Rachel Corcoran held the ring between her skinny knees at Camp Phoenix, long brown hair falling over her face as she laced purple yarn back and forth to spin a web in it.

"It's a dream catcher," she said, explaining a Native American legend that a web hung over a bed would catch bad dreams but let good dreams drift through a hole in the center.

Rachel, 8, has been having a lot of bad dreams. Her grandmother, known to the family as Gee Gee, who had sleepovers and gave lots of hugs, died in January. Rachel used to call her every night before she went to sleep.

"I'm going to write, 'Gee Gee, I miss you,' " she said, looking at the letter beads on the table.

This summer, Rachel and her 10-year-old brother, Stephen, went to Camp Phoenix in Lusby for three days of swimming, making crafts and talking about what it's like to lose someone. The camp, in its 10th year, is sponsored and paid for by Calvert Hospice as a means to help children grieve -- and see that they're not alone.

Brittany Dorman, 13, who went to the camp last year and met other kids feeling the same things she's feeling, came back this year. She said she talks to one or two of her friends about her dad, who died in December 2002 of a brain aneurysm. "But most [kids] don't know what I'm talking about," she said.

Stephen Corcoran, Rachel's brother, said he talks to his parents or to his pet rabbit, Adam. He'll hold his bunny, pat him and talk to him about his grandmother. "He keeps my secrets," Stephen said.

Cathy Corcoran said she worried that her own grieving made her children hold back. "Sometimes they would come to me; sometimes I think they were hesitant to talk about it. They didn't want to upset me," she said.

At Camp Phoenix, each child, wearing a yellow T-shirt, was matched with a grown-up volunteer buddy in a blue shirt. The buddies, who are trained by the hospice, coached them through crafts, played basketball, asked questions about how they were feeling.

"For about 21 hours" over the three days, said Mary Robinson, a retired clinical psychologist who volunteers to help the 7- to 15-year-olds at the camp, "each child has the undivided attention of a caring adult. That's a very powerful thing."

The children talk about anger, guilt and forgiveness in small groups. But often, Robinson said, the most helpful conversations are with their buddy while playing or making crafts.

Travis Dorman, Brittany's 9-year-old brother, who has the same red hair and sly smile, was bouncing off the walls when he started making a dream catcher at the camp earlier this month. As he laced the beads "D-A-D" onto a strand of yarn, volunteer Michael Parrish asked him what he used to do with his father.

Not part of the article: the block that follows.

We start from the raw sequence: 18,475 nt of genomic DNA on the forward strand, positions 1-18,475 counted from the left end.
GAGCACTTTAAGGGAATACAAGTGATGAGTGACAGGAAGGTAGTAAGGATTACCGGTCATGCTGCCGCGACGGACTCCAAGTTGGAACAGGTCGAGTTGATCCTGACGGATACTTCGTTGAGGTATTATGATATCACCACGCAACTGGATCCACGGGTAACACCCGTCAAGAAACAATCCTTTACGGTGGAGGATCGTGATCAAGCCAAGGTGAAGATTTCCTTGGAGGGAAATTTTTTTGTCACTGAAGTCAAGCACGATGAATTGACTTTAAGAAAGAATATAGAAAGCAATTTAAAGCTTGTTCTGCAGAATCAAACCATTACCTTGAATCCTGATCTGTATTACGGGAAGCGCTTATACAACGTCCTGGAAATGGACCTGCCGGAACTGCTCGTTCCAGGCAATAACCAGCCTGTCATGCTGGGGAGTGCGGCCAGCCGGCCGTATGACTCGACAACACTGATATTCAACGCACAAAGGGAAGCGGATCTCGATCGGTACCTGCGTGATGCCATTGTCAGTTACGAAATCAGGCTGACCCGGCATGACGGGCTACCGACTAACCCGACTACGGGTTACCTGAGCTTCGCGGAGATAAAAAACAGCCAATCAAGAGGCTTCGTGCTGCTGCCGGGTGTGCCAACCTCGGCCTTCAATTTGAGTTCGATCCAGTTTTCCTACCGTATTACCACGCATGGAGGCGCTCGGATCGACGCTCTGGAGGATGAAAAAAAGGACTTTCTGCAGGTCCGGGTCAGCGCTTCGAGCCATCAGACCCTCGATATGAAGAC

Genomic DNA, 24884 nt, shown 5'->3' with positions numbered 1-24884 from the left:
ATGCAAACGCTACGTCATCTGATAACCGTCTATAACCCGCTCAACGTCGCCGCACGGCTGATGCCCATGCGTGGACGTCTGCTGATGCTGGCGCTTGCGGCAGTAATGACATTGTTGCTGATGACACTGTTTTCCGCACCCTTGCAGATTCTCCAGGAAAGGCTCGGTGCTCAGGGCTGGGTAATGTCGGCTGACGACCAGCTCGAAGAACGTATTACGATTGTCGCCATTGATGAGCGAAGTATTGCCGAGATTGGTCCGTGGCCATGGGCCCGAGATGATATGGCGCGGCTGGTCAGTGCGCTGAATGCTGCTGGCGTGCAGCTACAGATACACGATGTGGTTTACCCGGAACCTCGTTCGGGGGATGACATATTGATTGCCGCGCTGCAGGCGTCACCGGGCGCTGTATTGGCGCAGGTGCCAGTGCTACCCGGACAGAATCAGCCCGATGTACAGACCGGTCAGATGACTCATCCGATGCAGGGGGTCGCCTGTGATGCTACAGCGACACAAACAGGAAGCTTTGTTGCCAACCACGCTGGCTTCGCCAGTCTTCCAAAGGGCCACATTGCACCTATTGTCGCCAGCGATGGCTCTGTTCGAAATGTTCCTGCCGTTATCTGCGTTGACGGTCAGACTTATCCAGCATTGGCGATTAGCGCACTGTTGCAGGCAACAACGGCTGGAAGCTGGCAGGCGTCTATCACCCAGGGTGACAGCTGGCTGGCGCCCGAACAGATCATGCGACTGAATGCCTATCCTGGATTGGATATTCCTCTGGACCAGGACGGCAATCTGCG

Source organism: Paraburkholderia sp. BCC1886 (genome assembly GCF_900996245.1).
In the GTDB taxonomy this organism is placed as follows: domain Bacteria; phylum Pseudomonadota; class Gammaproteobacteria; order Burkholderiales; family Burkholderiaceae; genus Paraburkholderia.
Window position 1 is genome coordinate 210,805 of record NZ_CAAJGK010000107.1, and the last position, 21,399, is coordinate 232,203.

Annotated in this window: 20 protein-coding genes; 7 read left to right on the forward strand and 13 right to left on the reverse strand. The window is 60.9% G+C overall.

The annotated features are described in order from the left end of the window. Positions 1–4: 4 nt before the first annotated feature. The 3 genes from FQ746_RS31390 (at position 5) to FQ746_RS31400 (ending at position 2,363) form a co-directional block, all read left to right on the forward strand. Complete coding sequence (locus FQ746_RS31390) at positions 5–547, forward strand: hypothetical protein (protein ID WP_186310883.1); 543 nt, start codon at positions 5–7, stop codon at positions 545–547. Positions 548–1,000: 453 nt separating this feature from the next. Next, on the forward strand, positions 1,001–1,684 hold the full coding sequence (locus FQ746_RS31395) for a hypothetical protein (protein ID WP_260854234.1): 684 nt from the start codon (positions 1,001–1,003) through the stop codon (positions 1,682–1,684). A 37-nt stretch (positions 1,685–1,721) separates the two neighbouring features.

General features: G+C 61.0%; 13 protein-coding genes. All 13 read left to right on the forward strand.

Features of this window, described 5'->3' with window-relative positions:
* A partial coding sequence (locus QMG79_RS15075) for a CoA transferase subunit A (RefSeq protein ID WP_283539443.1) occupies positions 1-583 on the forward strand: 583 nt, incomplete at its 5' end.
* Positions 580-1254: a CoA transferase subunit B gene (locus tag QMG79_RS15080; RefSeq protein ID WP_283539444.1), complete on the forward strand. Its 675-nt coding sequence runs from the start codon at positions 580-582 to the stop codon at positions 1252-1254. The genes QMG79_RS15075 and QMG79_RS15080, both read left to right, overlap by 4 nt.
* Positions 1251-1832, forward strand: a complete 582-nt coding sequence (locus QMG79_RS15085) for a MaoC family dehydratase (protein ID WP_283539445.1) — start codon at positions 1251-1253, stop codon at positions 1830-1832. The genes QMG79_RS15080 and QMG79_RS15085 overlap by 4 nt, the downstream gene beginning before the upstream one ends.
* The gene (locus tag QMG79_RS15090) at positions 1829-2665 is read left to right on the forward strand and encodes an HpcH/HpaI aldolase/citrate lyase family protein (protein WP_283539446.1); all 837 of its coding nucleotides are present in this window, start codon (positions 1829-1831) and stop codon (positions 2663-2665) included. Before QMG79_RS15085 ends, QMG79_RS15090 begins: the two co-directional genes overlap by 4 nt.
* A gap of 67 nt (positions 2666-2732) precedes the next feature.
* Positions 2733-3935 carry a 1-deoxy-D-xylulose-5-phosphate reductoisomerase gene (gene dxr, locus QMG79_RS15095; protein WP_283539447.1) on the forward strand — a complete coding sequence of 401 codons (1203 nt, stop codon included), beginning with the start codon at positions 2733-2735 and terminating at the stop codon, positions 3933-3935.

"He was funny," Travis said, suddenly quiet. "We used to play games and build stuff. He built a fort on telephone poles -- he cut them in half to hold it up. He went in the fort with us."

His dad was really good at riding a unicycle, Travis said. "He could go down hills and stuff." Parrish said his niece has taken lessons for three years, and that a unicycle is awfully hard to learn to ride well.

"Yeah," Travis said. "It only took my dad one year." Parrish widened his eyes, impressed.

When he's a little bigger, he's going to learn to ride, too, Travis said.

Another volunteer was talking with his sister, Brittany, about whether she ever got angry. "At first I was mad at the doctors," she said. "I thought they could have done something to save him. They said he would have been brain-damaged and not able to do anything. But I thought it would be better to still have him here, even if he couldn't talk or . . . "

Since last year, she said, she feels a little better about that. "I'm not really mad at the doctors now. Now I kind of think there was a reason he had to leave," she said.

Tammy Dorman, her mother, said she was worried about Brittany last year. "For the longest time, she just couldn't accept it. When anyone would talk about her dad, she'd be like, 'I don't want to talk about it.' "

Once Brittany and Travis started going to another hospice program called Bridges, she began to talk about her father again, Tammy Dorman said. "She talks about how they would have 'Dad and Brittany day,' go roller-skating or bowling -- and how she misses that."

Sometimes the grown-ups at the camp gave the kids advice. Stephen said he sometimes feels kind of mad at Gee Gee for leaving him, but at camp he found ways to let his anger out without hurting anyone. "I could scream into a pillow, or throw eggs at a tree," he said, particularly taken by the egg-smashing idea.

His mother heard about Camp Phoenix from one of Rachel's friends, who went last summer. She was so worried about how to help her children that she was relieved to find the hospice offered so much.

"She was just having an awful time with nightmares," Cathy Corcoran said.

Rachel wasn't sleeping well, and she would often ask to sleep with her mom. "You could just tell a difference in her personality. She was edgy, more irritable, talking back more, which she had never done before," she said.

At Camp Phoenix, Rachel chose purple because it was her and Gee Gee's favorite color. Stephen strung little foam fish onto his dream catcher because he and his grandmother loved looking at fish. Rachel put pink sparkly teddy-bear beads and yellow smiley-face beads on hers, and tried turquoise feathers in various positions. "Or we could try this," she said, looking to her buddy for advice.

"I'm going to put this up in my room," Rachel said, holding up her dream catcher, "and when I see it, I'll always think of her."

Kids and counselors form a tight circle during a group talk about trust at Camp Phoenix. The 10-year-old camp is geared to youths ages 7 to 15.Travis Dorman, 9, whose father died in December 2002 from a brain aneurysm, talks with counselor Michael Parrish.